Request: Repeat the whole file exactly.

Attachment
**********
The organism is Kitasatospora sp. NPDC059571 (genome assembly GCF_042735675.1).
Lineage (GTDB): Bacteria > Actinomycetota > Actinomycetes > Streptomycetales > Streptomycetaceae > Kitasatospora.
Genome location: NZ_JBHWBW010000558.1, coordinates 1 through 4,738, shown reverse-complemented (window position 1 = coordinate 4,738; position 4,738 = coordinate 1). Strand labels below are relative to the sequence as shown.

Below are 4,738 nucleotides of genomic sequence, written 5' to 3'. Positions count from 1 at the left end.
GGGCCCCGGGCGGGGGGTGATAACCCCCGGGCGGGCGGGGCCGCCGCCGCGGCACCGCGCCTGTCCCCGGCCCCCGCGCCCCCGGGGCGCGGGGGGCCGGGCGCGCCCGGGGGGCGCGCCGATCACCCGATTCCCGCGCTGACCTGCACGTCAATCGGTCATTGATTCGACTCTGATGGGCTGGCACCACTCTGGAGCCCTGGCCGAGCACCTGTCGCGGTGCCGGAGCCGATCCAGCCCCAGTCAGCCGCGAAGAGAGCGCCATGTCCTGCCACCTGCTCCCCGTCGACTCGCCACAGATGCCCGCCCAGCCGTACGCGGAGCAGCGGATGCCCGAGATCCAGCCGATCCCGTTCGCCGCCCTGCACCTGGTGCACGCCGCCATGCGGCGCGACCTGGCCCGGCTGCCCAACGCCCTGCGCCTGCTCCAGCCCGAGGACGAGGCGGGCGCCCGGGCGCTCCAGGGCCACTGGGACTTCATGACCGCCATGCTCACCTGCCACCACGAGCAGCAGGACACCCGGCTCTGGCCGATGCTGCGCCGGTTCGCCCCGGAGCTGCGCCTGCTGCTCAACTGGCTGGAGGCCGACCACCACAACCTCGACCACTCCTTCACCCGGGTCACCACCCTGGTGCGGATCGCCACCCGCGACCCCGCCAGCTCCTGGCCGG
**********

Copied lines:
The organism is Kitasatospora sp. NPDC059571 (genome assembly GCF_042735675.1).
Lineage (GTDB): Bacteria > Actinomycetota > Actinomycetes > Streptomycetales > Streptomycetaceae > Kitasatospora.
Genome location: NZ_JBHWBW010000558.1, coordinates 1 through 4,738, shown reverse-complemented (window position 1 = coordinate 4,738; position 4,738 = coordinate 1). Strand labels below are relative to the sequence as shown.

Below are 4,738 nucleotides of genomic sequence, written 5' to 3'. Positions count from 1 at the left end.
GGGCCCCGGGCGGGGGGTGATAACCCCCGGGCGGGCGGGGCCGCCGCCGCGGCACCGCGCCTGTCCCCGGCCCCCGCGCCCCCGGGGCGCGGGGGGCCGGGCGCGCCCGGGGGGCGCGCCGATCACCCGATTCCCGCGCTGACCTGCACGTCAATCGGTCATTGATTCGACTCTGATGGGCTGGCACCACTCTGGAGCCCTGGCCGAGCACCTGTCGCGGTGCCGGAGCCGATCCAGCCCCAGTCAGCCGCGAAGAGAGCGCCATGTCCTGCCACCTGCTCCCCGTCGACTCGCCACAGATGCCCGCCCAGCCGTACGCGGAGCAGCGGATGCCCGAGATCCAGCCGATCCCGTTCGCCGCCCTGCACCTGGTGCACGCCGCCATGCGGCGCGACCTGGCCCGGCTGCCCAACGCCCTGCGCCTGCTCCAGCCCGAGGACGAGGCGGGCGCCCGGGCGCTCCAGGGCCACTGGGACTTCATGACCGCCATGCTCACCTGCCACCACGAGCAGCAGGACACCCGGCTCTGGCCGATGCTGCGCCGGTTCGCCCCGGAGCTGCGCCTGCTGCTCAACTGGCTGGAGGCCGACCACCACAACCTCGACCACTCCTTCACCCGGGTCACCACCCTGGTGCGGATCGCCACCCGCGACCCCGCCAGCTCCTGGCCGG